"The core of the dispute is Johnson Controls would like to expand the agreement we have for the JV," Alcide said. "Saft believes that enlarging the scope of the agreement would create a direct competitor for some of our core business, specifically Jacksonville. That's why we created two [entities]. So Saft does not see it would be in our interest to develop a competitor for our own business that we are a partial owner in. But Saft is open to negotiating a settlement on this. We will also continue to protect ourselves in court. But our hope is we can find a negotiated settlement, because in our view the JV has a very good future."
Apart or Together, Rapid Growth Curve Beckons
Rebecca Fitzgerald, global communications director for power solutions at JCI, said JCI and Saft had been working to resolve their dispute for about a year, and that a solution could still be negotiated outside the courtroom. She said everything is business as usual at the JV's plant in Holland, which employs 70 right now but will eventually employ more than 300. Approximately 400 employees currently work at the two plants in Michigan and France.
"Right now we're fulfilling all of our contracts, and working with our customers," she said. "Nothing's changed. The filing is just part of a legal process." Those customers include Daimler, Ford and Azure Dynamics, which converts Ford vehicles such as the Transit Connect to electric drive, and sold 10 of them in June to New York City.
Fitzgerald said JCI, which is matching the $299-million grant received from the U.S. DOE, is committed to building the lithium-ion battery industry in the U.S., including its deep chain of suppliers. And she said a second plant in the U.S. would be announced soon.
Meanwhile, JCI's electrolyte battery business continues to grow apace, with the May announcement of a $75-million, 225-employee distribution center in Middletown, Del., where the company manufactures the batteries; a recently expanded energy storage research partnership with the University of Wisconsin system; a new investment in an Ohio plant; and the doubling of its headquarters space in Glendale, Wis. The company's battery business as a whole has grown sales sixfold to $6 billion over the past decade.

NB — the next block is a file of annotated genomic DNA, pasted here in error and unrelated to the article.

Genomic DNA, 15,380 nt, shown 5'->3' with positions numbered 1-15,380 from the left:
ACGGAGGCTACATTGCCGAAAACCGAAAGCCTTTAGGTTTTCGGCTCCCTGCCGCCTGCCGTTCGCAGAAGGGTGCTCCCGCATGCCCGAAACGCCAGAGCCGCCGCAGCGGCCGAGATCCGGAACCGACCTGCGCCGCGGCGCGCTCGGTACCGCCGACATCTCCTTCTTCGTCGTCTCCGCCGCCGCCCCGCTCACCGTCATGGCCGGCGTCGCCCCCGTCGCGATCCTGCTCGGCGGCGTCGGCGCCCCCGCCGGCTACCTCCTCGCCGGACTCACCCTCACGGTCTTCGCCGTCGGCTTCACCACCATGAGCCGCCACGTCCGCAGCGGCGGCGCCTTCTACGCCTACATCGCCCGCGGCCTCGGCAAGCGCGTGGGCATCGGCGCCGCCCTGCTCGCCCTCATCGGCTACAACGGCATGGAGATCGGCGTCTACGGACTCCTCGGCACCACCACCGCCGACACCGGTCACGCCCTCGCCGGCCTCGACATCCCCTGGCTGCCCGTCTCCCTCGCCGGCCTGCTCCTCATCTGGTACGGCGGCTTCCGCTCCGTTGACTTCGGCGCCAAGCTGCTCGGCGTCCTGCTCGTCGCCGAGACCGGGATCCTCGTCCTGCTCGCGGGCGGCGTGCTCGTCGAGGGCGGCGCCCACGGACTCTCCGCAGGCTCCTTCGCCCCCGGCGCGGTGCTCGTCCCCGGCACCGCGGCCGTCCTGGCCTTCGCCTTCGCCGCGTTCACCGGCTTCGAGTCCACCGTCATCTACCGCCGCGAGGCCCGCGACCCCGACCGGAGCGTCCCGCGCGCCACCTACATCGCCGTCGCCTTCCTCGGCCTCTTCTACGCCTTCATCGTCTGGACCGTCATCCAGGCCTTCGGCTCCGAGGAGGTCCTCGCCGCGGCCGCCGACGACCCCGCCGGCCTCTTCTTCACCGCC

Randy Thelen, president of Lakeshore Advantage, an economic development group encompassing Holland, Mich., and the surrounding area, says his team continues to work very closely with the JV, as well as with an LG Chem lithium-ion battery facility that's opening up just down the street.
"This industry is concentrated more heavily here than anywhere in the country," he says, noting that four of six battery plants with DOE backing selected Michigan locations. "We've seen eight companies that about a year ago were not supplying this industry, but are supplying it today. It's the kind of excitement and growth any community would love to have." Another non-automotive battery plant from Swiss-German firm fortu PowerCell is ramping up in nearby Muskegon Township.
Thelen says the JCS and LG Chem battery plants are non-union, and offer competitive starting wages for manufacturing jobs in the $11-$13-per-hour range. The supply chain runs the gamut from chemicals to components, packaging and engineering support. He says three suppliers from outside the area are looking "very seriously" at location opportunities.
What could the future hold?
"We've looked at it, and we think with LG Chem and Johnson Controls as our anchor companies, this cluster can produce 10,000 jobs for the region, and upwards of $2 billion in investment by 2020," says Thelen. "We're well on our way towards those goals."
The Duke University report identifies similar potential. Within electric vehicle applications alone:
"Demand for electric vehicle batteries is currently small, but it is expected to grow very quickly," said the report. "In 2009, the global market for HEV and PHEV batteries was an estimated $1.3 billion (BCC Research, 2010). By 2020, the global market for advanced batteries for electric vehicles is expected to reach $25 billion — or about three times the size of today's entire lithium-ion battery market for consumer electronics (Boston Consulting Group, 2010).
"The automotive industry is moving away from internal combustion engines toward electric drivetrains, and advanced batteries are the key to this shift," the report concluded. "The United States will need to be capable of making lithium-ion batteries in order to remain competitive. Most projections agree that a rapidly increasing share of new vehicle sales will consist of hybrid-electric, plug-in hybrid, and all-electric models. This means that what's at stake for the United States is not just its role in lithium-ion batteries, but also its future position in the auto industry."
The JCI-Saft operations continue to produce. The JCI-Saft negotiations continue.